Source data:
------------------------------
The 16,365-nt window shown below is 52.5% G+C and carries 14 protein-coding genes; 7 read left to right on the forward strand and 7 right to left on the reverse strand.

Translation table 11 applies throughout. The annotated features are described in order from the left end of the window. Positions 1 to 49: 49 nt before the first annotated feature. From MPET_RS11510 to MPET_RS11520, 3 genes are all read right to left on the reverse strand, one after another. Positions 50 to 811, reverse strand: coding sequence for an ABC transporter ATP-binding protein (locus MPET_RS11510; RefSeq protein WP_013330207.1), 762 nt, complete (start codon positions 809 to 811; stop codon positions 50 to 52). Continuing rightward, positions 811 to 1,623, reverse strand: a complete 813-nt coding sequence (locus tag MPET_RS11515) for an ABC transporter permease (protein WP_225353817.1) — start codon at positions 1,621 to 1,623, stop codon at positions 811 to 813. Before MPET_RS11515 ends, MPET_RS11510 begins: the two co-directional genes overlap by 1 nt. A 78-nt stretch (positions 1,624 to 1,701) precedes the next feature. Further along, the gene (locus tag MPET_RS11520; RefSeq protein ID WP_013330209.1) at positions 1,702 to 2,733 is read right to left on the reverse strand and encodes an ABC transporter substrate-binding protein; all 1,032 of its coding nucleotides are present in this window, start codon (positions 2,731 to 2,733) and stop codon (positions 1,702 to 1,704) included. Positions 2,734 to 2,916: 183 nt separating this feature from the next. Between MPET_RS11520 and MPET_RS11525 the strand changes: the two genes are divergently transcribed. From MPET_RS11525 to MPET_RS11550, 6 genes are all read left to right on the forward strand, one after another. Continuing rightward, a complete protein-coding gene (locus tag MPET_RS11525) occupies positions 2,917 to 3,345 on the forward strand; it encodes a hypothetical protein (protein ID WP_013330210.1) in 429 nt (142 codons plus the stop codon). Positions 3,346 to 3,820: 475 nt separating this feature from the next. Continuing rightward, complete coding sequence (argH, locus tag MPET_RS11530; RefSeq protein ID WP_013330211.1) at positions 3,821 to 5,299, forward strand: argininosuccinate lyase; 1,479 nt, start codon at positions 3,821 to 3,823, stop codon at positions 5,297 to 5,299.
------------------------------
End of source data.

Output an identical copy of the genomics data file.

The 16,365-nt window shown below is 52.5% G+C and carries 14 protein-coding genes; 7 read left to right on the forward strand and 7 right to left on the reverse strand.

Translation table 11 applies throughout. The annotated features are described in order from the left end of the window. Positions 1 to 49: 49 nt before the first annotated feature. From MPET_RS11510 to MPET_RS11520, 3 genes are all read right to left on the reverse strand, one after another. Positions 50 to 811, reverse strand: coding sequence for an ABC transporter ATP-binding protein (locus MPET_RS11510; RefSeq protein WP_013330207.1), 762 nt, complete (start codon positions 809 to 811; stop codon positions 50 to 52). Continuing rightward, positions 811 to 1,623, reverse strand: a complete 813-nt coding sequence (locus tag MPET_RS11515) for an ABC transporter permease (protein WP_225353817.1) — start codon at positions 1,621 to 1,623, stop codon at positions 811 to 813. Before MPET_RS11515 ends, MPET_RS11510 begins: the two co-directional genes overlap by 1 nt. A 78-nt stretch (positions 1,624 to 1,701) precedes the next feature. Further along, the gene (locus tag MPET_RS11520; RefSeq protein ID WP_013330209.1) at positions 1,702 to 2,733 is read right to left on the reverse strand and encodes an ABC transporter substrate-binding protein; all 1,032 of its coding nucleotides are present in this window, start codon (positions 2,731 to 2,733) and stop codon (positions 1,702 to 1,704) included. Positions 2,734 to 2,916: 183 nt separating this feature from the next. Between MPET_RS11520 and MPET_RS11525 the strand changes: the two genes are divergently transcribed. From MPET_RS11525 to MPET_RS11550, 6 genes are all read left to right on the forward strand, one after another. Continuing rightward, a complete protein-coding gene (locus tag MPET_RS11525) occupies positions 2,917 to 3,345 on the forward strand; it encodes a hypothetical protein (protein ID WP_013330210.1) in 429 nt (142 codons plus the stop codon). Positions 3,346 to 3,820: 475 nt separating this feature from the next. Continuing rightward, complete coding sequence (argH, locus tag MPET_RS11530; RefSeq protein ID WP_013330211.1) at positions 3,821 to 5,299, forward strand: argininosuccinate lyase; 1,479 nt, start codon at positions 3,821 to 3,823, stop codon at positions 5,297 to 5,299.